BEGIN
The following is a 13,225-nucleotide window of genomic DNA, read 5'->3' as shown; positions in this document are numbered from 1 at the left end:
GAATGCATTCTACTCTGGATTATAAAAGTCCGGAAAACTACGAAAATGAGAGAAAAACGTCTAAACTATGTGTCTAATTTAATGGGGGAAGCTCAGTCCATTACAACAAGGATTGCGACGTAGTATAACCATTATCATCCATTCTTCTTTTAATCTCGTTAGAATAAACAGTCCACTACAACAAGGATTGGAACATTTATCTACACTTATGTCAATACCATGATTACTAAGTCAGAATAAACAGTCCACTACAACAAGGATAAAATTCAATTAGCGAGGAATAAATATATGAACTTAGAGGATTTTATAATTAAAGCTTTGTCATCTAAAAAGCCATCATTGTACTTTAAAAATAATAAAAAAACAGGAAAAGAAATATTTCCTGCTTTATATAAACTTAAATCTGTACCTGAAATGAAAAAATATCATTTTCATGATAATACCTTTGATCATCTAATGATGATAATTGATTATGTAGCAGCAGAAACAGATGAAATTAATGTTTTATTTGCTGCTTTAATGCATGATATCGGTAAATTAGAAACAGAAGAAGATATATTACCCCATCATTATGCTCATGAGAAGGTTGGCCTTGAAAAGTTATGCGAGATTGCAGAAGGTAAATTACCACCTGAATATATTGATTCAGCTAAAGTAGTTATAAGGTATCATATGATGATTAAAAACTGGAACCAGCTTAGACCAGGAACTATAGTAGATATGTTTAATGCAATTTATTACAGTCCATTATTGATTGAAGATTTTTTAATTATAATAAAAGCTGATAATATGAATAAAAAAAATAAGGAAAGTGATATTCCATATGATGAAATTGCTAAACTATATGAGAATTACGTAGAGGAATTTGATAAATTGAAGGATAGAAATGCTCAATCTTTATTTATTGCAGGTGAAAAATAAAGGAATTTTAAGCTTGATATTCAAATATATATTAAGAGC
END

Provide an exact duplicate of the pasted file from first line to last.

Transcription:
The following is a 13,225-nucleotide window of genomic DNA, read 5'->3' as shown; positions in this document are numbered from 1 at the left end:
GAATGCATTCTACTCTGGATTATAAAAGTCCGGAAAACTACGAAAATGAGAGAAAAACGTCTAAACTATGTGTCTAATTTAATGGGGGAAGCTCAGTCCATTACAACAAGGATTGCGACGTAGTATAACCATTATCATCCATTCTTCTTTTAATCTCGTTAGAATAAACAGTCCACTACAACAAGGATTGGAACATTTATCTACACTTATGTCAATACCATGATTACTAAGTCAGAATAAACAGTCCACTACAACAAGGATAAAATTCAATTAGCGAGGAATAAATATATGAACTTAGAGGATTTTATAATTAAAGCTTTGTCATCTAAAAAGCCATCATTGTACTTTAAAAATAATAAAAAAACAGGAAAAGAAATATTTCCTGCTTTATATAAACTTAAATCTGTACCTGAAATGAAAAAATATCATTTTCATGATAATACCTTTGATCATCTAATGATGATAATTGATTATGTAGCAGCAGAAACAGATGAAATTAATGTTTTATTTGCTGCTTTAATGCATGATATCGGTAAATTAGAAACAGAAGAAGATATATTACCCCATCATTATGCTCATGAGAAGGTTGGCCTTGAAAAGTTATGCGAGATTGCAGAAGGTAAATTACCACCTGAATATATTGATTCAGCTAAAGTAGTTATAAGGTATCATATGATGATTAAAAACTGGAACCAGCTTAGACCAGGAACTATAGTAGATATGTTTAATGCAATTTATTACAGTCCATTATTGATTGAAGATTTTTTAATTATAATAAAAGCTGATAATATGAATAAAAAAAATAAGGAAAGTGATATTCCATATGATGAAATTGCTAAACTATATGAGAATTACGTAGAGGAATTTGATAAATTGAAGGATAGAAATGCTCAATCTTTATTTATTGCAGGTGAAAAATAAAGGAATTTTAAGCTTGATATTCAAATATATATTAAGAGC